"Encyclopedia Dubuque is the online authority for all things Dubuque, written by the people who know the city best.”
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Affiliated with the Local History Network of the State Historical Society of Iowa, and the Iowa Museum Association.
DUBUQUE IN-FUTURO. In 1978, the City of Dubuque's Industrial Task Force realized there was a lack of land in the area for industrial development. In addition, the downtown freeway development meant displacement for firms in the area and a resulting loss of hundreds of jobs. An engineering firm was hired to study the possibility of developing INDUSTRIAL PARKS at four sites. Of these, Radford Road was considered the best. (1)
To obtain funding for the industrial park west of the city, the city needed a nonprofit corporation as a co-sponsor. In 1980 the Dubuque City Council approved the idea of forming such an organization Dubuque In Futuro had the power to apply for and receive grants, gifts and bequests from the State of Iowa or federal government, City of Dubuque, or other donors. It was also able to contract with the City for services and enter into agreements with the City and other governmental bodies. (2)
With twelve members and a board of seven people, Dubuque In Futuro could implement with the City or on its own sponsor projects for the needs of low to moderate-income citizens or to improve housing and employment conditions to better the community. It could also own, develop, lease, sell, or mortgage real estate and personal property. Using its assets, the organization was able to incur indebtedness and sell industrial revenue bonds secured by its revenues. (3)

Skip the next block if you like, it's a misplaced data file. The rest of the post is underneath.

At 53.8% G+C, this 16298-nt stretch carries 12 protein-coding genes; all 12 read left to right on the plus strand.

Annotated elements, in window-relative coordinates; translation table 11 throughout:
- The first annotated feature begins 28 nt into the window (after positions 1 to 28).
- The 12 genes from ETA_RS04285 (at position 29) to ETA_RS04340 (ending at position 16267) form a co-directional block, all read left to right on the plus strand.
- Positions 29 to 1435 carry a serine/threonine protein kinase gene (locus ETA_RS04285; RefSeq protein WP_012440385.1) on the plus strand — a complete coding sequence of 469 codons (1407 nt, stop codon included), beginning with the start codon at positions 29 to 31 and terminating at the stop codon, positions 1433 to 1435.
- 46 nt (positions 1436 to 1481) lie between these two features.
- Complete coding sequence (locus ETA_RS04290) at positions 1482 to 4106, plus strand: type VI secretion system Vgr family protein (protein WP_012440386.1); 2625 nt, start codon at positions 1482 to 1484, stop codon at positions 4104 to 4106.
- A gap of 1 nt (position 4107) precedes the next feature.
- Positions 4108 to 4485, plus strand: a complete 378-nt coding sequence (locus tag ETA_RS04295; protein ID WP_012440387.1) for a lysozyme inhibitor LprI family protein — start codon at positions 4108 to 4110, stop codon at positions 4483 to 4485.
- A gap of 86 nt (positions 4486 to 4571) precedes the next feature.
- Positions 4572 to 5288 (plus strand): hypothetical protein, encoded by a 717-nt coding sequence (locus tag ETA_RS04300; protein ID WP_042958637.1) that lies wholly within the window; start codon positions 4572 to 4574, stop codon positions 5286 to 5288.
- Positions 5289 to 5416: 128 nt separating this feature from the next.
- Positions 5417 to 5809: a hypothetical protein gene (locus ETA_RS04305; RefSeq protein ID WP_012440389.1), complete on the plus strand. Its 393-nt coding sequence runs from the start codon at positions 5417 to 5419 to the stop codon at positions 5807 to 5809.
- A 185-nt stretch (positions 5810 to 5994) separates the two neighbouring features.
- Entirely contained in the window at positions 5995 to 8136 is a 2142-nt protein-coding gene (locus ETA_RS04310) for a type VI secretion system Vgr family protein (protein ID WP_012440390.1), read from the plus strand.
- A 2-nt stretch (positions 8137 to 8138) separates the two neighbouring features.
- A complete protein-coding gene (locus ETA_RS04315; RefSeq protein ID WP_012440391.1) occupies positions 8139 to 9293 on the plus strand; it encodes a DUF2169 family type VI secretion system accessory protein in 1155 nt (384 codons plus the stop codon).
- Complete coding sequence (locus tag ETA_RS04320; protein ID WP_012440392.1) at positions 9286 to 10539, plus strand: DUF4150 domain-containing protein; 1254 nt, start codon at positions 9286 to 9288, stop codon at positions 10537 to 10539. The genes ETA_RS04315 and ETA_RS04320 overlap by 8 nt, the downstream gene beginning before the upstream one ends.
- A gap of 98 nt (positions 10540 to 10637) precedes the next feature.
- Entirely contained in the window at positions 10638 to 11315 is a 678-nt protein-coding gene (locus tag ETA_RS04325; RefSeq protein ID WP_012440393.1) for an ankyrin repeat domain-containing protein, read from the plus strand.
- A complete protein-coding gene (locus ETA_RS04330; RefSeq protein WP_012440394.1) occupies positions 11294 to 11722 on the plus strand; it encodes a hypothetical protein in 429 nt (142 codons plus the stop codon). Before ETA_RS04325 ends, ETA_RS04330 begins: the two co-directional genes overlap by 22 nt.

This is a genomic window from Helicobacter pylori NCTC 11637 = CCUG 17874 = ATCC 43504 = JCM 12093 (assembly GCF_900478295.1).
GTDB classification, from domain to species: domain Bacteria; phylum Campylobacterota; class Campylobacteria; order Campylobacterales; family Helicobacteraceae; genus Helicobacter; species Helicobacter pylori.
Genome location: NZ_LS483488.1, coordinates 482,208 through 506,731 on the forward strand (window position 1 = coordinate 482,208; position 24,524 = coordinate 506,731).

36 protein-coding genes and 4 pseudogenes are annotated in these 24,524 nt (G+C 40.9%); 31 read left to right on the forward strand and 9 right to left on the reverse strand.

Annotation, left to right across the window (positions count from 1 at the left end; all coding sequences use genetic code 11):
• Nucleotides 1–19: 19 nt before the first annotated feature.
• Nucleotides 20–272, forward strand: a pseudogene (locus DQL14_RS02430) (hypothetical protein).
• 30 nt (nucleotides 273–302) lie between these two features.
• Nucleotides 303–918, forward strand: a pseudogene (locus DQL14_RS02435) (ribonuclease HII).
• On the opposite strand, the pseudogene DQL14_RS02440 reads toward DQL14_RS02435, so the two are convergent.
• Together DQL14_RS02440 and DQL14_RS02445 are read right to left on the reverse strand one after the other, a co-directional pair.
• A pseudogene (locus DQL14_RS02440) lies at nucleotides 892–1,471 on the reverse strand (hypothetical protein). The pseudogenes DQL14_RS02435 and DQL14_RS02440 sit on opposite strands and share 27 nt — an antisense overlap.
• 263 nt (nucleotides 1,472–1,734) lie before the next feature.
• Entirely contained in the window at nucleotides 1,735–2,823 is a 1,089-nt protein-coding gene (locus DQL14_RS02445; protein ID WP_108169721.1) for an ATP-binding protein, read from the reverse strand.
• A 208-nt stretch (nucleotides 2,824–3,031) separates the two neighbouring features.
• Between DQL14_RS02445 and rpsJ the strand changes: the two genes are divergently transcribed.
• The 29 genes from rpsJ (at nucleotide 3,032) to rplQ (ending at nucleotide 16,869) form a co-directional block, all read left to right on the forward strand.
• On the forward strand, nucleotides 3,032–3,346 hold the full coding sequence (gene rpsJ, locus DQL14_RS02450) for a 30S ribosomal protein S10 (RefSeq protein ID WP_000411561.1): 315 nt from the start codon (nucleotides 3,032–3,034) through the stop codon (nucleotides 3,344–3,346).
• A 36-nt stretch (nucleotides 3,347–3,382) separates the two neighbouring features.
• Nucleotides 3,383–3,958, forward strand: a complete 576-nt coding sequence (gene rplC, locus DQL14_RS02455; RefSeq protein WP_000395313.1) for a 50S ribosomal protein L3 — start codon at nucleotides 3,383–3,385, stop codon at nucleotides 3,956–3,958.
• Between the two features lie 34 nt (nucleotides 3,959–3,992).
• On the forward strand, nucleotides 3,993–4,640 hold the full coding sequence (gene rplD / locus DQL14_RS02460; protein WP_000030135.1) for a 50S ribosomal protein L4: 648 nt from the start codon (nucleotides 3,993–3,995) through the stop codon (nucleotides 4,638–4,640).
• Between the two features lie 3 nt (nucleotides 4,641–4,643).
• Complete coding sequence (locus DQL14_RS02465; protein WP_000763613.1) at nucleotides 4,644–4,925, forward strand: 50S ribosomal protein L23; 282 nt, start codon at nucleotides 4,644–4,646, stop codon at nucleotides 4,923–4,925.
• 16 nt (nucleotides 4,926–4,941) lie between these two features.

In 1994 Karen O'ROURKE and the Center for Public Ministry that she led filed a suit against the City of Dubuque claiming that it had falsified documents sent to the U. S. Department of Housing and Urban Development and misspent funds. In 1995 the federal government sued the city and Dubuque In Futuro alleging the misuse of $20 million in federal money. (4)
By 1995 the City of Dubuque had given In Futuro millions of dollars and, according to a Telegraph Herald editorial, "that's the last taxpayers see of the money in the sense of any public accountability." According to the editorial, even after a deal was signed, In Futuro did not inform taxpayers how their money was spent. (5)
By 1998, the year a federal judge dismissed the lawsuit against the city, Dubuque In-Futuro projects included the development of the Dubuque Industrial Center, Dubuque Corporate Center, redevelopment of the J.C. Penney and S.S. Kresge buildings, construction and leasing of a building for the Eagle Point Corporation, and the construction and leasing of a 21,000 square-foot spec. industrial building. (6)
In 2000 Dubuque In-Futuro was renamed DUBUQUE INITIATIVES.
1. "Dubuque In Futuro," Julien's Journal, January 1997, p. 62
4. Editorial, Telegraph Herald, June 16, 1995, p. 4
6. "Dubuque In Futuro..."